B18 WEEK OF DECEMBER 13-19, 2012 FLORIDA WEEKLY Located in the Abbey Road Plaza10800 N. Military Trail, Suite 212, Palm Beach GardensLoft SalonGEORGE RYAN 561.444.2680 ,/Z{E/>^{z>^,ydE^/KE^{&/>^ WISHING YOUHappy Holidays from the staff atGeorge RyanD}v]‹Us]š}ŒUduŒU'}ŒPU,Zv^v Come Join Us for a Holiday Gathering Zu‰P{]v{Z}o]vl ursday, December 20th 6-9pm Œ}v]o}u COURTESY IMAGEA reclining nude by Melinda Trucks Paintings by Melinda Trucks are on exhibit at the Cultural Council of Palm Beach County through Dec. 29. Ms. T rucks inspiration for art began at an early age while immersed in the rich and vibrant landscape of the Great Smoky Mountains, according to a pre-pared statement. Surrounded by the arts with her grandmothers weaving and her uncles penchant for painting on the back porch, further encouraged Ms. Trucks to pur-sue her artistic passion. Her bodies of work in this exhibition, both women and landscapes, are layered with expression, painted with a controlled gesture that defines her style and illustrates her experience as a painter. The landscapes are often captured in plein air, as her uncle used to paint. Ms. Trucks recent travels have expanded her interest in women of various cultures throughout the world and are reflected in her recent canvases. Melinda Trucks paintings are expressive and her images reflect expe-riences in Palm Beach County as well as her extensive travels and research,Ž said Rena Blades, president and CEO of the cultural council. More of Trucks work may be viewed on her website, Admission to the councils gallery and visitor area is free and open to the pub-lic Tuesdays through Saturdays, 10 a.m. to 5 p.m. The councils headquarters are at 601 Lake Ave. in Lake Worth. Q Melinda Trucks paintings on exhibit at cultural councilSPECIAL TO FLORIDA WEEKLY


FLORIDA WEEKLY WEEK OF DECEMBER 13-19, 2012 ARTS & ENTERTAINMENT B19SO CIETY Holiday Pup Crawl at Downtown at the GardensWe take more society and networking photos at area events than we can “ t in the newspaper. So, if you think we missed you or one of your friends, go to www.” and view the photo albums from the many events we cover. You can purchase any of the photos too. Send us your society and networking photos. Include the names of everyone in the picture. E-mail them to society@” LASTER / FLORIDA WEEKLYLinda Sorens, Benz and Bogie J AME S LA S TER / FL O RIDA WEEKL Y s, a n d Li nd a Sorens Benz a Bogie 1 2 3 4 5 6 7 8 9 10 1 Fran O’Brien, Kelly Wagner and Reilly 2 Greg McDougald, Tiger and Nahla Lutfi 3 Alessandra Santos with Simba and Kimberly Diaz with Preston 4. Copper the dog and Gianna 5. Tiahna Crawford, Boss (the dog), Kye Crawford and Tyshon Crawford 6. Lois Weiss and Daphney 7. Mary Ann Mayo and Nikki 8. Debra Shafran and Daisy 9. Austin Adams and Prince10. Rob Veglia and Scrappy


B20 ARTS & ENTERTAINMENT WEEK OF DECEMBER 13-19, 2012 FLORIDA WEEKLY 'BJSXBZ%SJWFr1BMN#FBDI(BSEFOTttXXX5BMBZ0O1("OFU Monday-Friday 11:30 AM …2:30PM LUNCH; 5:00…9:00 PM DINNERSaturday/Sunday 5:00…9:00 PM DINNER Our menu features traditional Thai favorites and contemporary alternatives that include unique vegetarian and fusion recipes. Best Thai Restaurant for 2010 … WFLX Fox 29 Best Thai Restaurant … Spotlight on the Northern Palm Beaches Rated A for Service and Food … Palm Beach Post Splendid Fork Award … Best Restaurant Revisited … Palm Beach Post SO CIETY Winter Wonderland at Legacy Place in Palm Beach GardensWe take more society and networking photos at area events than we can “ t in the newspaper. So, if you think we missed you or one of your friends, go to www.” and view the photo albums from the many events we cover. You can purchase any of the photos too. Send us your society and networking photos. Include the names of everyone in the picture. E-mail them to society@” LASTER / FLORIDA WEEKLY 1 Zachary Bergeman and Brandon Bergeman 2 Hannah Sandel and Kinley Sandel 3 Denise Otero, Jeanette Otero, Catalina Otero and Iris Oteroe 4. Hope Jansen 5. Maya Chandler, Geroge Chandler and Max Chandler 6. Mary Elynne Butler, Bobby Butler and Finn Butler 7. Brittley Monsegue and Brooklyn Lynch 8. Kaila Castilione 9. Lily Thompson 1 7 6 5 4 2 3 9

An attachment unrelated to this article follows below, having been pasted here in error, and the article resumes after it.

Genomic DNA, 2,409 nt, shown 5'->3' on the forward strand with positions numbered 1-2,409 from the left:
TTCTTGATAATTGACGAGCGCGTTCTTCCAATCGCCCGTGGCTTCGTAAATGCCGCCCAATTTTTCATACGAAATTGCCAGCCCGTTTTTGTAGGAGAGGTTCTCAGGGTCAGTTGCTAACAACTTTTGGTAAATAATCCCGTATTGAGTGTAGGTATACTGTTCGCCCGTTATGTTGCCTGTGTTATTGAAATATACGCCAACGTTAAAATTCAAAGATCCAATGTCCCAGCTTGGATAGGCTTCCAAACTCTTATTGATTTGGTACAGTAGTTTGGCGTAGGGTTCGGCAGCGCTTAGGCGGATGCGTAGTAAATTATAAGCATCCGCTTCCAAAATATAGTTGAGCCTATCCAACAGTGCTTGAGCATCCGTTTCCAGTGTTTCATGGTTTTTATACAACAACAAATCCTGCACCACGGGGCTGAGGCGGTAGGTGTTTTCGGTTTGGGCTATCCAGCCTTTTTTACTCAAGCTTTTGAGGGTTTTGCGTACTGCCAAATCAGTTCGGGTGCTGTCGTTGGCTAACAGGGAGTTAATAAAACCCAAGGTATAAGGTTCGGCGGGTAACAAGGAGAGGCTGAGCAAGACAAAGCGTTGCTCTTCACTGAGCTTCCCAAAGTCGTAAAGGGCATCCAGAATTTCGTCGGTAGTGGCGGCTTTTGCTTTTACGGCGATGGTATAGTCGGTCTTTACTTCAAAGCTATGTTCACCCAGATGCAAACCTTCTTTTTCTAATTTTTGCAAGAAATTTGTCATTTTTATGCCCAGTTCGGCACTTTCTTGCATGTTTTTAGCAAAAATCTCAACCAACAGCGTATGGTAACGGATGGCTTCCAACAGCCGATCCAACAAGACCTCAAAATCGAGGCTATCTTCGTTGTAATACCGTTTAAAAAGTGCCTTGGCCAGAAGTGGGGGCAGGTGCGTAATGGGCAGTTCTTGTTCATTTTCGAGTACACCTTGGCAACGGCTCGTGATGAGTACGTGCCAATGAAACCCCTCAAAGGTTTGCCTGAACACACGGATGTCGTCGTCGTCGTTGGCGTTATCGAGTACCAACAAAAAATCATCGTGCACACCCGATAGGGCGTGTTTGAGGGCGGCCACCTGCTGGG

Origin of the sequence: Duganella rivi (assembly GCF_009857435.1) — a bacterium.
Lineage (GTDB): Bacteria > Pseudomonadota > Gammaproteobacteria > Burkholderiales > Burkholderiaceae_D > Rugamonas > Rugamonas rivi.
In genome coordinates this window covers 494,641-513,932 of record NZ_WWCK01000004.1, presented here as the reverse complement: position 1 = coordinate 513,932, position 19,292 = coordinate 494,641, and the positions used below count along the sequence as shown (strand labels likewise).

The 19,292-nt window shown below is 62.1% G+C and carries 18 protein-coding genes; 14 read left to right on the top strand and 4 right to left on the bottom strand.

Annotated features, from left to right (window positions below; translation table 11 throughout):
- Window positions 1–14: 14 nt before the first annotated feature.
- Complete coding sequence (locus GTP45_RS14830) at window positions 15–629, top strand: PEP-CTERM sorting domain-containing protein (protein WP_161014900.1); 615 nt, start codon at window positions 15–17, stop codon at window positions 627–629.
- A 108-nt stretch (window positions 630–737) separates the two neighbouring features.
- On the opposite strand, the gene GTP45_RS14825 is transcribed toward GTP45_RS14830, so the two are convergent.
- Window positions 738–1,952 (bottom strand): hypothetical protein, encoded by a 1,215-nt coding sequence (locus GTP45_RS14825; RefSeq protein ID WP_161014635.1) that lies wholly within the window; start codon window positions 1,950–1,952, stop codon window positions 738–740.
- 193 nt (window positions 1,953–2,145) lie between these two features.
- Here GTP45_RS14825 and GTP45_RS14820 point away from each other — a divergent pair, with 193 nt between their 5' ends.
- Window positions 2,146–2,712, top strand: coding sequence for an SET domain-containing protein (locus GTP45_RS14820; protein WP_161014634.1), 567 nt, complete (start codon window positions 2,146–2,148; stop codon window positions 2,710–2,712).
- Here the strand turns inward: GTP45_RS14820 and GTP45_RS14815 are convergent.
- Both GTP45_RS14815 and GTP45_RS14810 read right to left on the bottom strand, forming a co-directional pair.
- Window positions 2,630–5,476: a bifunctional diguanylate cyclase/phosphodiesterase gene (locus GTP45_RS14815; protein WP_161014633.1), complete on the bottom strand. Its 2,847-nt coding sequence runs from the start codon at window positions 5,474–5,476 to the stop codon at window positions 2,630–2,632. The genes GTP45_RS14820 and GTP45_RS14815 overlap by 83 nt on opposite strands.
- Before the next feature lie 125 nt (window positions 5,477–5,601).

FLORIDA WEEKLY WEEK OF DECEMBER 13-19, 2012 ARTS & ENTERTAINMENT B21SO CIETY Classical South Florida party at Liman Gallery in Palm BeachWe take more society and networking photos at area events than we can “ t in the newspaper. So, if you think we missed you or one of your friends, go to www.” and view the photo albums from the many events we cover. You can purchase any of the photos too. Send us your society and networking photos. Include the names of everyone in the picture. E-mail them to society@” PHOTOS 1 Richard Rampell, Stuart Isacoff, Ellen Liman and Bob Nelson 2 George Garfunkel and Sandy Garfunkel 3 Carol Held and Rob Davis 4. John Stiglmeier and Carol Anne Stiglmeier 5. Stuart Isacoff and Ellen Liman 6. Nancy Telese, Jason Hughes, Skira Watson 7. Eleanor Weinstock and Elaine Winik 8. Pam Acheson Myers, Marina Lenau and Ryan Spring 9. Carolyn Nelson, Maureen Conte, Claire Crawford and Rhoda Fischer10. Geoffrey Leigh and Sylvia Leigh11. Sieglinde Wikstrom, Michael Finn, Vicki Kellogg and Anka Palitz12. Laura Galbraith, Ilsa Laurentano and Sieglinde Wikstrom13. Linda Wartow and Phyllis Verdocci 1 2 3 4 5 6 7 8 11 9 10 12 13